BRITAIN’S IMMIGRATION system is in “intensive care”, the chair of an influential parliamentary committee has warned.
Keith Vaz, chairman of the Home Affairs Select Committee, said a rising backlog of missing migrants and unresolved immigration cases had pushed the immigration system into a critical condition.
In its latest report on the work of the Home Office’s immigration directorates, the committee also hit out at the Government’s use of a single immigration target to reduce net migration to less than 100,000 – now broadly seen as unattainable – as “too blunt” and “arbitrary”. Mr Vaz said: “Our immigration system has left A&E and has entered intensive care.”
The committee hits out at the Government for sitting on Mr Vine’s reports.
“It is unacceptable for the Home Office to withhold from public view reports produced by the independent chief inspector of immigration and borders for longer than one month without providing a good reason,” the report said.
Turning to the Government’s net migration target, the committee said Ministers had failed to make a distinction between EU and non-EU migration.
Ministers have argued that the Government did not anticipate either an increase in EU immigration or a fall in emigration, but the committee said “this is not a sufficient explanation” for its failure to meet the target.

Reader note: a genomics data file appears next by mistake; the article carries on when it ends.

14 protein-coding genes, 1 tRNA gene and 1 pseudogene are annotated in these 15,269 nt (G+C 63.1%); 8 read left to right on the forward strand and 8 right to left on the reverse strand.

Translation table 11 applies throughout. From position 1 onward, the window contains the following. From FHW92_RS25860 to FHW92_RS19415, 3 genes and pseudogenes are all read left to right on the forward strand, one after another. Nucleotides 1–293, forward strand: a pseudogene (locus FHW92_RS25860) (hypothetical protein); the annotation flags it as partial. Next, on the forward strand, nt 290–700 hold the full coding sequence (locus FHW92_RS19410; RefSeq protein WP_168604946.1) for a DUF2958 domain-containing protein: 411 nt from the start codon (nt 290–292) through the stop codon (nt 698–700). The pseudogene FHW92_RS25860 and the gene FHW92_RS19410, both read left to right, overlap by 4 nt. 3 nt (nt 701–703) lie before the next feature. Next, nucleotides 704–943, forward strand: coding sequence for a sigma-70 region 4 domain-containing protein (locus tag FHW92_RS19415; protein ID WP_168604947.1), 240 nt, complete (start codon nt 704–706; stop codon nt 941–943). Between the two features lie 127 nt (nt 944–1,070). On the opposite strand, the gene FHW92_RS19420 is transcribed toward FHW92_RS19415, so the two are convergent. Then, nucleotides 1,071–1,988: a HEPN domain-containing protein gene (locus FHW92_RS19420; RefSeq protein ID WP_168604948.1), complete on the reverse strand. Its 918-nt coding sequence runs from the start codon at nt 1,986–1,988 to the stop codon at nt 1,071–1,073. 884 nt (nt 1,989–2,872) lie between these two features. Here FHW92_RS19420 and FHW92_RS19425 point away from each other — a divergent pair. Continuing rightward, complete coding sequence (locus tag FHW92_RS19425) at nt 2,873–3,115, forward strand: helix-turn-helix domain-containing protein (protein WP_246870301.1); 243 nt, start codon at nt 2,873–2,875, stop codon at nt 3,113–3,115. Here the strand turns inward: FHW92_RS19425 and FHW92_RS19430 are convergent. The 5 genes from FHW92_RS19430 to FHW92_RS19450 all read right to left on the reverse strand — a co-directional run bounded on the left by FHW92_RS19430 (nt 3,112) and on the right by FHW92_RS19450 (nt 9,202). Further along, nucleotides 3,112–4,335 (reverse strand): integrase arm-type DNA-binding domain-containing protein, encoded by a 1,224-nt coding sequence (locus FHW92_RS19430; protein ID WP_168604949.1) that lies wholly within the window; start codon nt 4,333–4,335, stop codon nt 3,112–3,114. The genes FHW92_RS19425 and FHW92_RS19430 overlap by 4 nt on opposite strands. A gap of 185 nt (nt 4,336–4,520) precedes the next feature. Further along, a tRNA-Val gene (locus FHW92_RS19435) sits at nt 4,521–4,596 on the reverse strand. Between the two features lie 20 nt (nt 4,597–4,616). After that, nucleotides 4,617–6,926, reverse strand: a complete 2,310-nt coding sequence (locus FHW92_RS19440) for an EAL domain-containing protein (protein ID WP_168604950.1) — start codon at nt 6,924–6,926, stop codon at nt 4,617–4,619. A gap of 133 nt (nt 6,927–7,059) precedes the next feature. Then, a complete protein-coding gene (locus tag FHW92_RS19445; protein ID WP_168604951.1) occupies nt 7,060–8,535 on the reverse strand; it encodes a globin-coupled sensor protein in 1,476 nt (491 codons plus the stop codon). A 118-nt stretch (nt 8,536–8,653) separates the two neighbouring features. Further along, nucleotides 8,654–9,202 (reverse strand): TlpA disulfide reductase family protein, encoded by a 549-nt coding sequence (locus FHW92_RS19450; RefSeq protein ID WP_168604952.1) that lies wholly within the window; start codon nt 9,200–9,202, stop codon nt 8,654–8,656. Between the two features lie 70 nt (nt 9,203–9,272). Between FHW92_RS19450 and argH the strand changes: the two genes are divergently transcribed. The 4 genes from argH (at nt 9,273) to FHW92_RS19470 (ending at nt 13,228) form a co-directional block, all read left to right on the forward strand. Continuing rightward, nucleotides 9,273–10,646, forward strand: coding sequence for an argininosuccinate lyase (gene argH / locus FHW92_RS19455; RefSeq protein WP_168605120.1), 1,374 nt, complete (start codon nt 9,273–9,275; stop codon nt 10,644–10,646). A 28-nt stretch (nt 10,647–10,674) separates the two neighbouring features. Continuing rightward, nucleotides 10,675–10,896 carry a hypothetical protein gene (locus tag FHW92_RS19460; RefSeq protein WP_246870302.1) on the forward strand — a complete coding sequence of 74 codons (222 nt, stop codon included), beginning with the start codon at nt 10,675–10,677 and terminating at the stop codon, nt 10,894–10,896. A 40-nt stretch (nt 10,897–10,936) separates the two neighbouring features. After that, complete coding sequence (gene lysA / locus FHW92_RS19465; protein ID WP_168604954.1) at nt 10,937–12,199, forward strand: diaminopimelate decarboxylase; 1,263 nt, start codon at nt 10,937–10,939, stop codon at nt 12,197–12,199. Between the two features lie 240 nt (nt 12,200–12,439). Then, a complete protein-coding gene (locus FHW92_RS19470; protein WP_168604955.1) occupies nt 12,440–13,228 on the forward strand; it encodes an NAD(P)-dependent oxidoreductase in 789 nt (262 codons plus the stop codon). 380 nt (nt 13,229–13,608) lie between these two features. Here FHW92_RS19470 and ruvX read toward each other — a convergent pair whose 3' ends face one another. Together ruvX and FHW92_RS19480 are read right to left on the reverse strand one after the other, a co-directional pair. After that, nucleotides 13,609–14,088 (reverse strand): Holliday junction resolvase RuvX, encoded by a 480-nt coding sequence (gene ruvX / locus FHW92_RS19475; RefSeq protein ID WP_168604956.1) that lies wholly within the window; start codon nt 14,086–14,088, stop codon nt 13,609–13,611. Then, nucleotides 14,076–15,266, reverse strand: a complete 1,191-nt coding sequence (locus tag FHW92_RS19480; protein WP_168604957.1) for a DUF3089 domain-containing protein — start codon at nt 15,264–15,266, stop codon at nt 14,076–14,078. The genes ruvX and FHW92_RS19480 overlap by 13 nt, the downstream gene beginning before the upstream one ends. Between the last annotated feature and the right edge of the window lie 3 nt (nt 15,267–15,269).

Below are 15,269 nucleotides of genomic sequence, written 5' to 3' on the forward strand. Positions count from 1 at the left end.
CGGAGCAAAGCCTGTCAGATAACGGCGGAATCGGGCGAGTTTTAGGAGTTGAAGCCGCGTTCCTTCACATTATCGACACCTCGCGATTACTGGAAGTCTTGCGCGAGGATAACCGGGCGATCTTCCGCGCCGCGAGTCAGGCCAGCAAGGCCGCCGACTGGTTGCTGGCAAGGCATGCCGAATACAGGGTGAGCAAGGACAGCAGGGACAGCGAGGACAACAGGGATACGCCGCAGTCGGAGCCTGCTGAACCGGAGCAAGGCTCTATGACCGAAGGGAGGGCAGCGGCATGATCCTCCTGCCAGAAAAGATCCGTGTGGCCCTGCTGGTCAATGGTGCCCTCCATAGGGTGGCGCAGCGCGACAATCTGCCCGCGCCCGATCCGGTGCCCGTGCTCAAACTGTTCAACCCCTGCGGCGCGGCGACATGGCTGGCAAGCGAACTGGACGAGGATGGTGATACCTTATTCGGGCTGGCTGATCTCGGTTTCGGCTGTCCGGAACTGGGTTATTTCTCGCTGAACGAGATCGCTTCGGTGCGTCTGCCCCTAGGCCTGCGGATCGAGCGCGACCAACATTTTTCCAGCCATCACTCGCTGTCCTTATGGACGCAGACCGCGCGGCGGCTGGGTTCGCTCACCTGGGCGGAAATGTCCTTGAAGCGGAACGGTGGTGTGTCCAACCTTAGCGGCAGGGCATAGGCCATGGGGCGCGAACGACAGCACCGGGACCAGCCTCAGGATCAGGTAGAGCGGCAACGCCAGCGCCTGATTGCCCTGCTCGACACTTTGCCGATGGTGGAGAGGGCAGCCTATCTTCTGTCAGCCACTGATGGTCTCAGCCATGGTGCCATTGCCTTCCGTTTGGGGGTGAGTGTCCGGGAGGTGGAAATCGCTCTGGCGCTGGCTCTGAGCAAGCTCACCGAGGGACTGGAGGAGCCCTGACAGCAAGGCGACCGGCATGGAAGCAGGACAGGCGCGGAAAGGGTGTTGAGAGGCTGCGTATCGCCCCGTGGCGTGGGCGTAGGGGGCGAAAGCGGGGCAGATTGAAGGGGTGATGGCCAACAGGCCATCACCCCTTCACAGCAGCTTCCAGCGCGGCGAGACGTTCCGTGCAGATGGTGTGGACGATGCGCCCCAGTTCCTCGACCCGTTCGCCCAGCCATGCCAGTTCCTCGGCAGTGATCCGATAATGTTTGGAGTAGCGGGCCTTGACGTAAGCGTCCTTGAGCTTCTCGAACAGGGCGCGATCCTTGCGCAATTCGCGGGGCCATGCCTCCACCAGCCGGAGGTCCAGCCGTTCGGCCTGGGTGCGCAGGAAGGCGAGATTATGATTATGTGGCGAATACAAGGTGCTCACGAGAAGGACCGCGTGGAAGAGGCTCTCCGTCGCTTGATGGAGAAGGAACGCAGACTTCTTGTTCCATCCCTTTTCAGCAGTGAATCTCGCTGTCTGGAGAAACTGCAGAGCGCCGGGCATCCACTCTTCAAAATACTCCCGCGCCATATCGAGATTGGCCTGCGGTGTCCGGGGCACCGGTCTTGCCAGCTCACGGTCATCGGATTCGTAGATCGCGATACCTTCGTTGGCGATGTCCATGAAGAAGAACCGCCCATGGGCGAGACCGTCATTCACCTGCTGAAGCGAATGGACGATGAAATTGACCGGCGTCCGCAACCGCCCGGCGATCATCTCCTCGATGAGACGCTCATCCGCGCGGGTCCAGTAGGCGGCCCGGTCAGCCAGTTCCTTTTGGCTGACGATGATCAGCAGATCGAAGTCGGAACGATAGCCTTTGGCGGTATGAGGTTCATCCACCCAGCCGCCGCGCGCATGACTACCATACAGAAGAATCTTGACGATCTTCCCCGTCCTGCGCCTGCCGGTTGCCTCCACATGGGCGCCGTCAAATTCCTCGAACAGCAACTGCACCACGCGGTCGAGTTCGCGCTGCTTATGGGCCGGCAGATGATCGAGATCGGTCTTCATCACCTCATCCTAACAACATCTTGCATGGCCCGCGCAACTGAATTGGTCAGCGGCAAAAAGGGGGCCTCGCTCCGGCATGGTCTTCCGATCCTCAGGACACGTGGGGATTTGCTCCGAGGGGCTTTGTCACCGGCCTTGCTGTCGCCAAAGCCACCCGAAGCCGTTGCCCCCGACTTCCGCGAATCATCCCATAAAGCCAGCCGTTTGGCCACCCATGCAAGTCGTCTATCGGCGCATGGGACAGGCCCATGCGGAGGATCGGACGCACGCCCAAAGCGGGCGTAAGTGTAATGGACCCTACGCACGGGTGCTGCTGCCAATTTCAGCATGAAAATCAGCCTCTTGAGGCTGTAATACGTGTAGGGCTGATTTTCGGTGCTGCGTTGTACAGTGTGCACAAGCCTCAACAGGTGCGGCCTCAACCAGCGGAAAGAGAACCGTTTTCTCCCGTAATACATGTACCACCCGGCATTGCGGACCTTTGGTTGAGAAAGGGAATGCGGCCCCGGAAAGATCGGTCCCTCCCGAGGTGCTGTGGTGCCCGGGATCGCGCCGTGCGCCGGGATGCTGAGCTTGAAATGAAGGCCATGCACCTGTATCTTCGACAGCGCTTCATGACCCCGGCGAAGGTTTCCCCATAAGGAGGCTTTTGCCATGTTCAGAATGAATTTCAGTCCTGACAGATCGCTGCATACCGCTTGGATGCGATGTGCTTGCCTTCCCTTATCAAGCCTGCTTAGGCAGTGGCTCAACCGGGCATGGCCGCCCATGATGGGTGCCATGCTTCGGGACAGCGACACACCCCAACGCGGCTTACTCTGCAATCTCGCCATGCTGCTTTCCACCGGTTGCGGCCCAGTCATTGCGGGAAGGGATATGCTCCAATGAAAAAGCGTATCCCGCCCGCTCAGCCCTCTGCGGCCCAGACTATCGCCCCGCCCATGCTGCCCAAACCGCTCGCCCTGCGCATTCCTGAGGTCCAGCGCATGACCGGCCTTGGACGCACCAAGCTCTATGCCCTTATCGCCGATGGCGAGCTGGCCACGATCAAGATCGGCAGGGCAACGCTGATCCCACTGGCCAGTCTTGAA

“An arbitrary target set by ministers, however well intentioned, only serves to reduce public confidence in the ability of any government to deliver a future pledge on immigration,” the report said.
“The Government also needs to be clear about which factors are and are not within its control, and about which migration flows it wishes to contain, and which it wishes to encourage.”
The committee also raised concerns about the Government’s plans to introduce exit checks at British ports. Ministers have said there will be 100 per cent exit checks on all passengers leaving the UK by March 31 next year.
But the group of MPs said it was concerned about “potential delays” and “risk to security” that such delays bring.
“Any queues that develop as a result will be highly visible and could have a serious negative impact on business, trade and tourism,” the report said.